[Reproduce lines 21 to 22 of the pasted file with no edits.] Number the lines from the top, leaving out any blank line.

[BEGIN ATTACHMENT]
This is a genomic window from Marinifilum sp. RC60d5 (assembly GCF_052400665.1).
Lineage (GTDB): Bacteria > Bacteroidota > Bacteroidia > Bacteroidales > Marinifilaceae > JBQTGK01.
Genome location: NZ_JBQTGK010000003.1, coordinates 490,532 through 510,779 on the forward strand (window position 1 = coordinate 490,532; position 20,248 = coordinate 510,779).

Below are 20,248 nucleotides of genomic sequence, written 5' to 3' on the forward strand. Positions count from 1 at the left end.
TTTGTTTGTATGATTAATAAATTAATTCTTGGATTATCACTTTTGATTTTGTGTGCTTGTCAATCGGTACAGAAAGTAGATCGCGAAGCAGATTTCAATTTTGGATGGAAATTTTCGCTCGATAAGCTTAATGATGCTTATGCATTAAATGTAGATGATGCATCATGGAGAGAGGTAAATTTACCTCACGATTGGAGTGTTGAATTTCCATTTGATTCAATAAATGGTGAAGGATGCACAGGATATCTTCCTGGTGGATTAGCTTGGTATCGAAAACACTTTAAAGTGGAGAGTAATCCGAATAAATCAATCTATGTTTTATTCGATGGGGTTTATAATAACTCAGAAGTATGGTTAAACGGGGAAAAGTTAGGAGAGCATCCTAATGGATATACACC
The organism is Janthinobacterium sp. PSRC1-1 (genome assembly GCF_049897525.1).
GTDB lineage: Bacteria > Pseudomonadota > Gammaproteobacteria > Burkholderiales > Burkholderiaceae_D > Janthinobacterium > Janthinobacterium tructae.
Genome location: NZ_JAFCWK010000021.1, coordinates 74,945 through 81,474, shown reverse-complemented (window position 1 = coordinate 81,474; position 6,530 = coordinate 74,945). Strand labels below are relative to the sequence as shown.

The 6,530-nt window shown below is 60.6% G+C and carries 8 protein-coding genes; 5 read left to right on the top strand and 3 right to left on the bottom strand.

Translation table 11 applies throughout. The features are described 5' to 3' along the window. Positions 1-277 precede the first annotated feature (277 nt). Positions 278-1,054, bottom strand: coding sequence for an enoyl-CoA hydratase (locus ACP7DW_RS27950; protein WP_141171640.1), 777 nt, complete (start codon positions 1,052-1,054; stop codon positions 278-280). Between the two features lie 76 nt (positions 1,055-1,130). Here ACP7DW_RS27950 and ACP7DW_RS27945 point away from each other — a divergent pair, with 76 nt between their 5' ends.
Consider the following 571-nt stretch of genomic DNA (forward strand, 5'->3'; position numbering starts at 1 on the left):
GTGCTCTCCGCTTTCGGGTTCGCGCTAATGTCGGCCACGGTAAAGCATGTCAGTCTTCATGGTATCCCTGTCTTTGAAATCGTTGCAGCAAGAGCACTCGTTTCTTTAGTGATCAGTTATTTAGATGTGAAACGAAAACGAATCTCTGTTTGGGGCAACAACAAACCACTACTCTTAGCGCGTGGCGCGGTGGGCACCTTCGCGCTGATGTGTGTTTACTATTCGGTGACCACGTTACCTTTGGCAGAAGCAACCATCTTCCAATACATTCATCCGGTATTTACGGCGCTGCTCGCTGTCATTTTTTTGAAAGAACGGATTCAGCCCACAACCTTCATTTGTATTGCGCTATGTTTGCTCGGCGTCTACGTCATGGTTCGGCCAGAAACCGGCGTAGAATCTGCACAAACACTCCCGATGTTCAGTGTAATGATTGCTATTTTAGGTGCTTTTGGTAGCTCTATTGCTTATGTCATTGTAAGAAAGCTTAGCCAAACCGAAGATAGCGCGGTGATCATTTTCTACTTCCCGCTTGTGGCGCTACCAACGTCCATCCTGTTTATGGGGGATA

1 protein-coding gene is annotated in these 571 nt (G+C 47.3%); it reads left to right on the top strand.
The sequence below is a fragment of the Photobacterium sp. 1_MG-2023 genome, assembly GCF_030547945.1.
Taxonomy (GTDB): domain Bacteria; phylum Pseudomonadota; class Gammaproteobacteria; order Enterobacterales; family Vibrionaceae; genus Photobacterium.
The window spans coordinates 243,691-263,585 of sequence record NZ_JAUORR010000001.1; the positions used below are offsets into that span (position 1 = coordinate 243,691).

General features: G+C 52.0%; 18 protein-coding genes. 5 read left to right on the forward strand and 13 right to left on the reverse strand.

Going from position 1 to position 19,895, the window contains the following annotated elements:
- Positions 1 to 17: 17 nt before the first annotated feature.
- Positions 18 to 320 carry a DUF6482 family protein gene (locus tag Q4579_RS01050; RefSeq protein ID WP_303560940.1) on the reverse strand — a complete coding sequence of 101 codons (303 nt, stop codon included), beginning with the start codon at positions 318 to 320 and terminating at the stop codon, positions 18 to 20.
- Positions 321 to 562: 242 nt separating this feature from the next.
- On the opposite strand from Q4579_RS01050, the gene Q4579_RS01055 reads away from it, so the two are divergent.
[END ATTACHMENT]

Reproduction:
- Positions 321 to 562: 242 nt separating this feature from the next.
- On the opposite strand from Q4579_RS01050, the gene Q4579_RS01055 reads away from it, so the two are divergent.